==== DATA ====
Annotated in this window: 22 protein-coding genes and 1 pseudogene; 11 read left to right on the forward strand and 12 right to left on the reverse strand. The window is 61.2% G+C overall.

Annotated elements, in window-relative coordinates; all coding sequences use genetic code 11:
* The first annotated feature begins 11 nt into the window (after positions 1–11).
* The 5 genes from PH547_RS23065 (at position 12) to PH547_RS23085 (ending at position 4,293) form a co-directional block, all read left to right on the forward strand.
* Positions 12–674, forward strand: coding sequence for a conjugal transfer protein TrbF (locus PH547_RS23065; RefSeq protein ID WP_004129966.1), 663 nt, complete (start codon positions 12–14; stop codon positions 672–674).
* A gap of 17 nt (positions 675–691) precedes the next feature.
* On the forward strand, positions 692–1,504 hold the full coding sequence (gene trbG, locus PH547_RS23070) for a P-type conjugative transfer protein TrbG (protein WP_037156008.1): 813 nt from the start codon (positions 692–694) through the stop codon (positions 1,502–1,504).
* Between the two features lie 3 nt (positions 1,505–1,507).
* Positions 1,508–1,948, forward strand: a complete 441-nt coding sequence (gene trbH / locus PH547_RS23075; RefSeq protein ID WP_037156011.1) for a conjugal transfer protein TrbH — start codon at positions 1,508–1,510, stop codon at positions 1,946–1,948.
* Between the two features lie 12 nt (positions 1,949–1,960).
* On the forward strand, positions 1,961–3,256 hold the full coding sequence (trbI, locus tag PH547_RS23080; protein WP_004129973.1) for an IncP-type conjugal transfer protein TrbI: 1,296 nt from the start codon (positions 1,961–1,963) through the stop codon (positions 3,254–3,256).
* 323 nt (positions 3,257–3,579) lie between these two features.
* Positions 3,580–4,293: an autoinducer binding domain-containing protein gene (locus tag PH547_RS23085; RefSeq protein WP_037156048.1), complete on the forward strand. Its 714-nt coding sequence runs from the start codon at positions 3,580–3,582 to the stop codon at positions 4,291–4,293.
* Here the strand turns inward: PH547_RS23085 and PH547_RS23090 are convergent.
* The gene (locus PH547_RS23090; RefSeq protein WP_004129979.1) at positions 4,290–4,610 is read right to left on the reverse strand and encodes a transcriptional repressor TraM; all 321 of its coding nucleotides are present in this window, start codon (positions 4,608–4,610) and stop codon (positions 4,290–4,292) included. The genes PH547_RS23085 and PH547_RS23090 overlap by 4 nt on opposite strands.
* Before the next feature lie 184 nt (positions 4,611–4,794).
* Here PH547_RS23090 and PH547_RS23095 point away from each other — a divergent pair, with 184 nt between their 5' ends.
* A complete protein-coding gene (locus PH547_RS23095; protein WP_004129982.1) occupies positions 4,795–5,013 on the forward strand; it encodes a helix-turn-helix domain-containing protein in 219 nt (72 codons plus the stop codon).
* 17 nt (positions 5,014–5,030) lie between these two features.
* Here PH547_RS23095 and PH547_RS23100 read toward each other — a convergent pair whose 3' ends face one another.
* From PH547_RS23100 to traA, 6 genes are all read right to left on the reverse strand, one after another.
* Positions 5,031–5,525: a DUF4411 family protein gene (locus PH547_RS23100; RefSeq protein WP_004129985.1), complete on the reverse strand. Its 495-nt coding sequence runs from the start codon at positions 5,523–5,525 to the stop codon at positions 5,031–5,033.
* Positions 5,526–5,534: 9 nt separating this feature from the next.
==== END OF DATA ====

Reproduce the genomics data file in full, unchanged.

Annotated in this window: 22 protein-coding genes and 1 pseudogene; 11 read left to right on the forward strand and 12 right to left on the reverse strand. The window is 61.2% G+C overall.

Annotated elements, in window-relative coordinates; all coding sequences use genetic code 11:
* The first annotated feature begins 11 nt into the window (after positions 1–11).
* The 5 genes from PH547_RS23065 (at position 12) to PH547_RS23085 (ending at position 4,293) form a co-directional block, all read left to right on the forward strand.
* Positions 12–674, forward strand: coding sequence for a conjugal transfer protein TrbF (locus PH547_RS23065; RefSeq protein ID WP_004129966.1), 663 nt, complete (start codon positions 12–14; stop codon positions 672–674).
* A gap of 17 nt (positions 675–691) precedes the next feature.
* On the forward strand, positions 692–1,504 hold the full coding sequence (gene trbG, locus PH547_RS23070) for a P-type conjugative transfer protein TrbG (protein WP_037156008.1): 813 nt from the start codon (positions 692–694) through the stop codon (positions 1,502–1,504).
* Between the two features lie 3 nt (positions 1,505–1,507).
* Positions 1,508–1,948, forward strand: a complete 441-nt coding sequence (gene trbH / locus PH547_RS23075; RefSeq protein ID WP_037156011.1) for a conjugal transfer protein TrbH — start codon at positions 1,508–1,510, stop codon at positions 1,946–1,948.
* Between the two features lie 12 nt (positions 1,949–1,960).
* On the forward strand, positions 1,961–3,256 hold the full coding sequence (trbI, locus tag PH547_RS23080; protein WP_004129973.1) for an IncP-type conjugal transfer protein TrbI: 1,296 nt from the start codon (positions 1,961–1,963) through the stop codon (positions 3,254–3,256).
* 323 nt (positions 3,257–3,579) lie between these two features.
* Positions 3,580–4,293: an autoinducer binding domain-containing protein gene (locus tag PH547_RS23085; RefSeq protein WP_037156048.1), complete on the forward strand. Its 714-nt coding sequence runs from the start codon at positions 3,580–3,582 to the stop codon at positions 4,291–4,293.
* Here the strand turns inward: PH547_RS23085 and PH547_RS23090 are convergent.
* The gene (locus PH547_RS23090; RefSeq protein WP_004129979.1) at positions 4,290–4,610 is read right to left on the reverse strand and encodes a transcriptional repressor TraM; all 321 of its coding nucleotides are present in this window, start codon (positions 4,608–4,610) and stop codon (positions 4,290–4,292) included. The genes PH547_RS23085 and PH547_RS23090 overlap by 4 nt on opposite strands.
* Before the next feature lie 184 nt (positions 4,611–4,794).
* Here PH547_RS23090 and PH547_RS23095 point away from each other — a divergent pair, with 184 nt between their 5' ends.
* A complete protein-coding gene (locus PH547_RS23095; protein WP_004129982.1) occupies positions 4,795–5,013 on the forward strand; it encodes a helix-turn-helix domain-containing protein in 219 nt (72 codons plus the stop codon).
* 17 nt (positions 5,014–5,030) lie between these two features.
* Here PH547_RS23095 and PH547_RS23100 read toward each other — a convergent pair whose 3' ends face one another.
* From PH547_RS23100 to traA, 6 genes are all read right to left on the reverse strand, one after another.
* Positions 5,031–5,525: a DUF4411 family protein gene (locus PH547_RS23100; RefSeq protein WP_004129985.1), complete on the reverse strand. Its 495-nt coding sequence runs from the start codon at positions 5,523–5,525 to the stop codon at positions 5,031–5,033.
* Positions 5,526–5,534: 9 nt separating this feature from the next.